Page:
WICHITA FALLS (KFDX/KJTL) — Normally around this time of year, the summer months in Texoma limit the amount of mosquitoes.

“It’s absolutely horrible this year, one of the worst years we’ve seen so far coming up,” owner of Shoop’s Texas Termite David Shoop said.

But this year between the off and on rain, it’s kept them around and may even entice them to stick around even more.

“My wife can stand outside and she won’t get touched and they just swarm me,” Schoop said.

You can always hear them but you may not always see them until the itching begins.

“They’re blood vectors, I mean the fact that they are coming after you, not just as a nuisance but as a disease carrier, and when they bite people and feed on people it is a real health concern,” Schoop said.

Although Texas has been known to have cases of West Nile just about every year, along with other diseases to pets, General Environmental Administrator Samantha Blair wants people to know they don’t have to worry too much.

“In general, they’re not going to carry the common cold, COVID, the flu, or anything like that, it takes a lot of specialization on the part of the virus in order to make it all the way through the mosquito,” Blair said.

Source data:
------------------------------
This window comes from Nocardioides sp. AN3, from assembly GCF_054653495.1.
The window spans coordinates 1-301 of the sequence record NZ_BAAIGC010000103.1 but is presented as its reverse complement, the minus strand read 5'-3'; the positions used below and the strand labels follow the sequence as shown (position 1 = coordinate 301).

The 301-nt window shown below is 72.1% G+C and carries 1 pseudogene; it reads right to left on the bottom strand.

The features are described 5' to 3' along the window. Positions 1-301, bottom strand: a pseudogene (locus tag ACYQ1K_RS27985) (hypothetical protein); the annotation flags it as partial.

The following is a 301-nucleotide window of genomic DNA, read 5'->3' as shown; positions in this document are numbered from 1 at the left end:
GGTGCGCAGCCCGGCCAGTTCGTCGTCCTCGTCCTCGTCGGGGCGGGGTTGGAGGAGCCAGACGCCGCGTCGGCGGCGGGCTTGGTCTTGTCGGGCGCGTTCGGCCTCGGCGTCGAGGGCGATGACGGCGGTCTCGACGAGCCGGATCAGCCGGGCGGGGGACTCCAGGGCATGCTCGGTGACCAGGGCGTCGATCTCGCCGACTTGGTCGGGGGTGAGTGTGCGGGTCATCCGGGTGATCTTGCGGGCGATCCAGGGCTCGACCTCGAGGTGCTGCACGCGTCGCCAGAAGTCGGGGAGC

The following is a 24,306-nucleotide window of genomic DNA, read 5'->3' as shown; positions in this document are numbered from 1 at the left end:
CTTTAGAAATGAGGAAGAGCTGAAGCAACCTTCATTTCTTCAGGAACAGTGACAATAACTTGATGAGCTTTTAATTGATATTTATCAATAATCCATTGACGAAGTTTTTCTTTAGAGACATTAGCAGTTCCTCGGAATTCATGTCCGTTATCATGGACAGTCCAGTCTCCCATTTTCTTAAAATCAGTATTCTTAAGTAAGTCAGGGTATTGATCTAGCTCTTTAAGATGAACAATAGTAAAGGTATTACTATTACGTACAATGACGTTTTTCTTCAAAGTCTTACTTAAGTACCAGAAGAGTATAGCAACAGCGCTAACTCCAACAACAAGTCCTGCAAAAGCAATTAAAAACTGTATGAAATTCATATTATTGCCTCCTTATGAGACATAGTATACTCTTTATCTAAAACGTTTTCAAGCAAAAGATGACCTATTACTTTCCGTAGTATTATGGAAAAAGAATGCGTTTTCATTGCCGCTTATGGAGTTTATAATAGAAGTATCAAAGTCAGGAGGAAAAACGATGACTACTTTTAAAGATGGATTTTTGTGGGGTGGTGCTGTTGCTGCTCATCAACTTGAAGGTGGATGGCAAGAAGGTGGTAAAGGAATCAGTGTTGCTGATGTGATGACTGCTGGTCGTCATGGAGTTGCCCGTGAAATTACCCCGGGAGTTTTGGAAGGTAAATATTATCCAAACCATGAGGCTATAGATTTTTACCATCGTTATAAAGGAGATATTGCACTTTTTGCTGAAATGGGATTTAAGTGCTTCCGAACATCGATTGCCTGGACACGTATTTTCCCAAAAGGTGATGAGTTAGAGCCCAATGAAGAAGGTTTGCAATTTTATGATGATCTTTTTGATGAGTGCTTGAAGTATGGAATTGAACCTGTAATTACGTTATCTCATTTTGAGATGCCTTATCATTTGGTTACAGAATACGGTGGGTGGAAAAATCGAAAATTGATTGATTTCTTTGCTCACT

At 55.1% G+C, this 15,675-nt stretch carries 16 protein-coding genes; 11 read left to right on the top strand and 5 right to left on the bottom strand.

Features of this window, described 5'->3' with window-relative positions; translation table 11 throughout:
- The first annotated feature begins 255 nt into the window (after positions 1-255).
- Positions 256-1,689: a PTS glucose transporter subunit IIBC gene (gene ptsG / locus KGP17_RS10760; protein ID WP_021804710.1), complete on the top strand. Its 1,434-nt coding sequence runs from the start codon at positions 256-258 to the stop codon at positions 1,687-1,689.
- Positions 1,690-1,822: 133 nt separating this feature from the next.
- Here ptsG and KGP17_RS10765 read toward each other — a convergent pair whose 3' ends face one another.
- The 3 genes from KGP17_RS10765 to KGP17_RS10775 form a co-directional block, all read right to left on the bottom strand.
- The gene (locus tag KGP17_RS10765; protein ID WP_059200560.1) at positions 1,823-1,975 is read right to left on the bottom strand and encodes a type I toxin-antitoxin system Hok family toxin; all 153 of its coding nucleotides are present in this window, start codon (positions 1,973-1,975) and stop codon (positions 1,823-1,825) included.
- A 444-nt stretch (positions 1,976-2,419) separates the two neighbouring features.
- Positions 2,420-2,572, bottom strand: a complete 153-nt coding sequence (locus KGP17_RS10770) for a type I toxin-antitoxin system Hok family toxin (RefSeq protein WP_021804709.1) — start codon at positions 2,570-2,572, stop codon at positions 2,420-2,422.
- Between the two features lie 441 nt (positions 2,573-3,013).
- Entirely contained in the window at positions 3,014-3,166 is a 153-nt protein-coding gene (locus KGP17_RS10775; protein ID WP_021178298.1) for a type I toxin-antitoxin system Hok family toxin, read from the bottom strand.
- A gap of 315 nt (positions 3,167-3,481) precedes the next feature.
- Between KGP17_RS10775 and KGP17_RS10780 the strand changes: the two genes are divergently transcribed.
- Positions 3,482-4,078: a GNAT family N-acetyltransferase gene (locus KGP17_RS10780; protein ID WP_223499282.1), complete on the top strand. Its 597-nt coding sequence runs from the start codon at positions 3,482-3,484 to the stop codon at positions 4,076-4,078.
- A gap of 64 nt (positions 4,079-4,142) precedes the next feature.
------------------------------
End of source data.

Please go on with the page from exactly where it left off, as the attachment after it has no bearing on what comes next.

The weather may be playing a huge factor in mosquitoes sticking around a little longer this year.

“One really good rain day, if it takes four-ish days for that puddle to completely dry up, then we now have adult mosquitoes and those mosquitoes can last weeks to months,” Blair said.

But don’t worry, you don’t have to hide out in your home, there are a few quick fixes that may help you out.

“Keep the yard cut, keep debris off the property, things like this, any standing water at all, get rid of it, or use a larvicide,” Shoop said.

While the city does spray for mosquitoes, Blair recommends consulting a pest control expert, like Shoop and Schoop’s Texas Termites.

“I just cannot recommend enough, no matter, even if you don’t get your yard treated, use some type of deet product, I know some people are afraid of deet, but the CDC recommends deet all the way up to 6 months old,” Shoop said.

There’s no shortage of ways to battle these pesky bloodsuckers and you may want to get some relief sooner rather than later.

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